Clearly, if our highly efficient, productive business models are to become more innovative, they need to believe that innovation risk can be reduced or controlled.  Either that or the operating models must become far more comfortable with risk and its costs and variances.  I suspect the latter requires far more cultural change than many firms will sustain.  If the tradeoff is trying to reduce innovation risk or reduce the resistance of the culture to risk, I think the former is the place to start.

How does a firm reduce or eliminate innovation risk?  I think there are at least five actions that can dramatically reduce innovation risk.  Note that I didn’t say eliminate risk.  I doubt that is possible, but I do believe innovation risk can be dramatically reduced through the following actions… Leer más “How to reduce innovation risk”

“Creating an innovation entity” by Richard Hababou, Chief Innovation Officer at Société Générale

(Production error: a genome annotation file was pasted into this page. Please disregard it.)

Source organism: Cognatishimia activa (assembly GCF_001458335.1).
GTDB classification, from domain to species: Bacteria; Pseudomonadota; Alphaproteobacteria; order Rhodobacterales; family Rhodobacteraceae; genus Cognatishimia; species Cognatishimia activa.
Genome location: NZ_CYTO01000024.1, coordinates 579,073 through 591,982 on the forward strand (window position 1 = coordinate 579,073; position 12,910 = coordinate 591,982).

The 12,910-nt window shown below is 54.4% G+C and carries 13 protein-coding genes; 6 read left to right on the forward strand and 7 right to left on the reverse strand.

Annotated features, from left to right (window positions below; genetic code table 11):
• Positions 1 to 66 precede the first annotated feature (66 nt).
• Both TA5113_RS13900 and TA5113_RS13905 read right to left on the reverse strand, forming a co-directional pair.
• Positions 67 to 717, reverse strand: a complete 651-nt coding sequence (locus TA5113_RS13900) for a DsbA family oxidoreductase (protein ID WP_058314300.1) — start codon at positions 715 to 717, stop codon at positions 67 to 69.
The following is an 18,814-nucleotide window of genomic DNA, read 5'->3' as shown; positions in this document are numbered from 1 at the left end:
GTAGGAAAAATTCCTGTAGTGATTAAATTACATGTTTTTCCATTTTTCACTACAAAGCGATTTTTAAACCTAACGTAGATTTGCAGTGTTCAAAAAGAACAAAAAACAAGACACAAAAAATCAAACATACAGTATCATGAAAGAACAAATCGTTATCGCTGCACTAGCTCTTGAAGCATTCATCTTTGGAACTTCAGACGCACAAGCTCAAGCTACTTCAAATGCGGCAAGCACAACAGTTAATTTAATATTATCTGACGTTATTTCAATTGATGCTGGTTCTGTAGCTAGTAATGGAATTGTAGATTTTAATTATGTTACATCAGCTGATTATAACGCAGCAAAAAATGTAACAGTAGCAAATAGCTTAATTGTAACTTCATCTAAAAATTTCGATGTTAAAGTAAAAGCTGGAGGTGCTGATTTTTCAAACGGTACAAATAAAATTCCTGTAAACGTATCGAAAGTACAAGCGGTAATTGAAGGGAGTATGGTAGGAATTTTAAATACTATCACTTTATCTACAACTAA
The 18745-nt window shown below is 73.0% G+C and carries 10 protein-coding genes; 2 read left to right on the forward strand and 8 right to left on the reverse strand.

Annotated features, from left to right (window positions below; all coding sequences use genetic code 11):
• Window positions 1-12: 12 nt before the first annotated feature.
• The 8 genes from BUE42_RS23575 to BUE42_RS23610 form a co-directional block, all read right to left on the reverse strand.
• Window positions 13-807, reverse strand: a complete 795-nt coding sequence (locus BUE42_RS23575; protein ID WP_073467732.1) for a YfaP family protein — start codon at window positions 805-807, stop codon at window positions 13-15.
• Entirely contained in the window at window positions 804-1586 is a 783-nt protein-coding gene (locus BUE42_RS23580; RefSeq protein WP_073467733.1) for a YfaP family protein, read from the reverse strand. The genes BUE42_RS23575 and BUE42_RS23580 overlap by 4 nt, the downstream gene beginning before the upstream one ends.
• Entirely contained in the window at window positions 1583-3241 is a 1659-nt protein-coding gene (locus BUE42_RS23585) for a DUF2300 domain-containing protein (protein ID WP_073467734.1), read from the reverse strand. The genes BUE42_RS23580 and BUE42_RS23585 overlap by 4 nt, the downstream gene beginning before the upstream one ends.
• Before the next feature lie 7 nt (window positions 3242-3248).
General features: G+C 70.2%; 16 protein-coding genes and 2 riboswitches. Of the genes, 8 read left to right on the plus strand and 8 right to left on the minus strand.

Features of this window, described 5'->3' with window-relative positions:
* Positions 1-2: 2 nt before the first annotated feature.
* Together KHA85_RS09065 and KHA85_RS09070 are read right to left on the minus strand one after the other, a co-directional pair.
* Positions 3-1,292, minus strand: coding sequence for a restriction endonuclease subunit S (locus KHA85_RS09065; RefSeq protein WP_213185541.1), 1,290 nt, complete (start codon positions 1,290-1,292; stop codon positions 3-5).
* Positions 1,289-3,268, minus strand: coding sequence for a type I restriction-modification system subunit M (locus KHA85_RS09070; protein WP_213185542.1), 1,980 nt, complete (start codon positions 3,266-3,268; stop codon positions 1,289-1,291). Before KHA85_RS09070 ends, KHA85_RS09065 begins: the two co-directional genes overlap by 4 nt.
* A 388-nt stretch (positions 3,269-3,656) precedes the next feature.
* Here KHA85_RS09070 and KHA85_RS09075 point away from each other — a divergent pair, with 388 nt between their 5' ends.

Richard Hababou is Head of Innovation Group atSociété Générale (Banking industry). He’s an acknowledged specialist in integrating new technologies in Banking Information System, shaping innovative services powered by IT.

Following conversation on “elementary particles of innovation“, Richard tells us about the set-up and the management of an Innovation entity.
An innnovation entity, what for ?

Société Générale Innovation Division was created in 2009 while the company needed to transform itself. Setting-up an entity dedicated to innovation was a way to instill “innovation thinking” within the company. The main goals were as follows:

develop an innovation culture, make innovation thinking a natural habit through Collaborative Innovation activities including set-up innovation contests and prize;
capture disruptive innovation through specific market intelligence andlab activities, and pass relevant information to business lines.


http://nbry.wordpress.com

 

Richard Hababou is Head of Innovation Group atSociété Générale (Banking industry). He’s an acknowledged specialist in integrating new technologies in Banking Information System, shaping innovative services powered by IT.

Following conversation on “elementary particles of innovation“, Richard tells us about the set-up and the management of an Innovation entity.

An innnovation entity, what for ?

Société Générale Innovation Division was created in 2009 while the company needed to transform itself. Setting-up an entity dedicated to innovation was a way to instill “innovation thinking” within the company. The main goals were as follows: